Purchasing an artwork is one way to start learning about Indigenous traditional and contemporart arts, as well as some of the most influential artists living in Australia (and in Sydney’s Inner West) today. Local galleries have so much to offer.
Boomalli Aboriginal Artists Co-operative
Boomalli Aboriginal Artists Co-operative was established in 1987, and stands as the most significant gallery in the Inner West with member artists including the internationally renowned Euphemia Bostock, Fiona Foley, Tracey Moffatt, Blak Douglas and Bronwyn Bancroft.
The co-operative was founded to challenge misconceptions about urban-based Aboriginal artists, and has had massive ripple effects into Australian contemporary art. The gallery is Aboriginal run, promoting artists whose language groups exist in NSW boundaries. Boomalli hosts frequent exhibitions and is open 11am -4pm Wednesday to Sunday.
55 – 59 Flood Street, Leichhardt; firstname.lastname@example.org
Tali Gallery runs through the Art Centre model, sourcing pieces from 25 Aboriginal-owned art centres around Australia, as well as local Aboriginal artists who the gallery represents. Tali Gallery ensures the ethical sourcing and fair payment of royalties to artists and is also involved in Indigenous Scholarship and Indigenous Literacy Foundation fundraising. They won the Pauline McLeod Reconciliation Award in 2013.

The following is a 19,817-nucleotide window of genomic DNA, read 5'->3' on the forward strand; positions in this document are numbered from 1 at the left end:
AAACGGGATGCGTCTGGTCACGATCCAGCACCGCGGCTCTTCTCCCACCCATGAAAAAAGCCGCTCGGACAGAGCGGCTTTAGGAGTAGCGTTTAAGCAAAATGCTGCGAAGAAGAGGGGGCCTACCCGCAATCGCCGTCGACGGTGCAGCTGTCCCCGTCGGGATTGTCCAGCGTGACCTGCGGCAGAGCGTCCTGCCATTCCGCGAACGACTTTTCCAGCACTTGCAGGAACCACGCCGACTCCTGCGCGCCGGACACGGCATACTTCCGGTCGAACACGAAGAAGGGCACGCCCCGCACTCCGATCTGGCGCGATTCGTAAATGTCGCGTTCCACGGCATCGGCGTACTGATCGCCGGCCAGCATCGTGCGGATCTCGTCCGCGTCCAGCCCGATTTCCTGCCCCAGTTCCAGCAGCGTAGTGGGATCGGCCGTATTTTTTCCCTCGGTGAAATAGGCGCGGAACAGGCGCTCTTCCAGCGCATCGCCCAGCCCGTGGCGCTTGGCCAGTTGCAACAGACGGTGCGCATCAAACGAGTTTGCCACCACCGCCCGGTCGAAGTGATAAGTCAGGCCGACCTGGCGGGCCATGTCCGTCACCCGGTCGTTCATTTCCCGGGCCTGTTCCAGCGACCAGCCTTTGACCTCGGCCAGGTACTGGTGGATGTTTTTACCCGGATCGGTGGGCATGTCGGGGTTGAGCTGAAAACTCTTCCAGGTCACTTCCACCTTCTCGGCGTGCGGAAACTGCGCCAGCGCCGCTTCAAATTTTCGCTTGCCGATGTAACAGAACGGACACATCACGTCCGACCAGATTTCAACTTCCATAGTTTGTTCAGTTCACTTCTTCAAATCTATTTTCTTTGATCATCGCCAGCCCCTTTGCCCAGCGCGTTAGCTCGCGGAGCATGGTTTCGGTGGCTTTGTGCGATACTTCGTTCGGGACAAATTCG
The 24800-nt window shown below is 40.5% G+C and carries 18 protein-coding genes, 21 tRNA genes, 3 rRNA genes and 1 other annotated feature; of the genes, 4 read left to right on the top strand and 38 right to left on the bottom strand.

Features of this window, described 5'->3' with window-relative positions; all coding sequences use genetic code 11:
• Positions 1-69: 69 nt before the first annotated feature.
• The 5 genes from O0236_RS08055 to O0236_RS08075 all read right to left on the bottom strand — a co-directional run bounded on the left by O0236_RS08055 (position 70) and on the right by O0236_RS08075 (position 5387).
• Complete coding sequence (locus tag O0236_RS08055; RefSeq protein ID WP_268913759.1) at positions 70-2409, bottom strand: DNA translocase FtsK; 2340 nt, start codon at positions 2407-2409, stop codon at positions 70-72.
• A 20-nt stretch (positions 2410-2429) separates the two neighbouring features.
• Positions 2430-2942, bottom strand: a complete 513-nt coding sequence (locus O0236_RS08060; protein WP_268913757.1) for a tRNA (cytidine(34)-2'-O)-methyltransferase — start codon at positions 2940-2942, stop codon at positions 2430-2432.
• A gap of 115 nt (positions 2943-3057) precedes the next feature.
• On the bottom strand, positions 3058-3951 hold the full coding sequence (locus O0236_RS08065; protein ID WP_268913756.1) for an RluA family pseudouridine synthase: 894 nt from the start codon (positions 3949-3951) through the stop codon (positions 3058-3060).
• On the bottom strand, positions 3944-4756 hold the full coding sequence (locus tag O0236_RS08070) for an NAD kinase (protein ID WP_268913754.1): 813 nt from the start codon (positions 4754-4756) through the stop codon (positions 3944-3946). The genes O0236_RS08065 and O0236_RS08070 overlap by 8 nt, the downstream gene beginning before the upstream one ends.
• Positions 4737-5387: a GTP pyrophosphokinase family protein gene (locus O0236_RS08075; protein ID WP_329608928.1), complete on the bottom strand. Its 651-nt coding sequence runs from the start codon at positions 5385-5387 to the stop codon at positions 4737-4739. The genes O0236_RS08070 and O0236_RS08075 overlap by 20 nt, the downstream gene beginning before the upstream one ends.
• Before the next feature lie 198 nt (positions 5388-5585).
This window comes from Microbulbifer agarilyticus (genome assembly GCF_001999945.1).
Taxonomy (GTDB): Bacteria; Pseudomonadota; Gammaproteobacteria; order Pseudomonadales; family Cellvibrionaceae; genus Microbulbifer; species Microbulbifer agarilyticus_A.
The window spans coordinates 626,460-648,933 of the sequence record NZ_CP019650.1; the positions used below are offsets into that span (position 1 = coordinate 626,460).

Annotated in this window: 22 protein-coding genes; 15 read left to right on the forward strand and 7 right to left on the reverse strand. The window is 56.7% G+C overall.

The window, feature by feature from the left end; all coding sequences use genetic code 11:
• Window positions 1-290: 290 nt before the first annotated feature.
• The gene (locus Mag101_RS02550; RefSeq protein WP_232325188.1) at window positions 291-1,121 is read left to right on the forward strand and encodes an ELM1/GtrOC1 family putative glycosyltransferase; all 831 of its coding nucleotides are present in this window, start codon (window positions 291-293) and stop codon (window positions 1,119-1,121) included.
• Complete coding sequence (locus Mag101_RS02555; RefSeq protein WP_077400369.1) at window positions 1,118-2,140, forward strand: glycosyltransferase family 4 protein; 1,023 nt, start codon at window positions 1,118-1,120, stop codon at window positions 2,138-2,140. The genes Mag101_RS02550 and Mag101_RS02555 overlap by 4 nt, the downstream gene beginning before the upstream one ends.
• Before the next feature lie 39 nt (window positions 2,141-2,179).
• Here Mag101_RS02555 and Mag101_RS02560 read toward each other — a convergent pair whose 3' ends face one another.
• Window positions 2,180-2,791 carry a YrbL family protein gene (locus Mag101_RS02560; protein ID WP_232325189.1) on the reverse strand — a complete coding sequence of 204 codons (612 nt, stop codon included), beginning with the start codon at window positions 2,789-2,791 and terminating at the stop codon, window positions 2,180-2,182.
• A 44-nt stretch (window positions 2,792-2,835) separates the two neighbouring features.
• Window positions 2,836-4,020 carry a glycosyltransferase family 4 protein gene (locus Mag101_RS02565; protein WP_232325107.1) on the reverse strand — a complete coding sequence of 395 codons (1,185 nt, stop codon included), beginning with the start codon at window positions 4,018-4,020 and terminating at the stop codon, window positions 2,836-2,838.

The gallery has paintings, prints, and affordable craft and gifts. Open from 11-6 Tuesday to Friday; 10.30am-4pm Saturdays.
134 Victoria Road, Rozelle; www.taligallery.com.au
Mulapa Aboriginal Art
Judi Muller of Balmain decided to have a change of career, setting up a gallery in her home after visiting Aboriginal artists in the western and central deserts of Australia. Mulapa means “really” or “true” in Pitjantjatjara, a language commonly spoken in this region. Mulapa features the works of artists who are part of Aboriginal-owned art centres in Alice Springs, Utopia, Papunya Tula and Warlukurlangu and some works from private dealers.
Rather than visiting a gallery, Mulapa encourages those interested in purchasing art to ‘try-on’ pieces in their own home. Mulapa also hosts ‘Arty Parties’ for groups interested in Aboriginal art.
Oz Aboriginal offers original fine art pieces as well as a range of giftware, fashion items and homewares printed with Aboriginal art (with licensing agreements to ensure the original artist receives royalties). Working with 15 art centres and local artists, Oz Aboriginal’s line of products all include labeling that identifies the artist, location as well as an explanation of the items’ story.
Aadil Jan, one of Oz Aboriginal directors, has set up a Cross Cultural fair trade project between Kashmiri and Aboriginal artists to create a unique line of homeware and giftware. You can visit Monday to Friday 10am – 5pm, Saturday 10am – 2pm or shop online.
222 Georges River Road, Croydon Park; www.ozaboriginal.com.au
Images: Sharon Hickey, Boomalli Aboriginal Artists Cooperative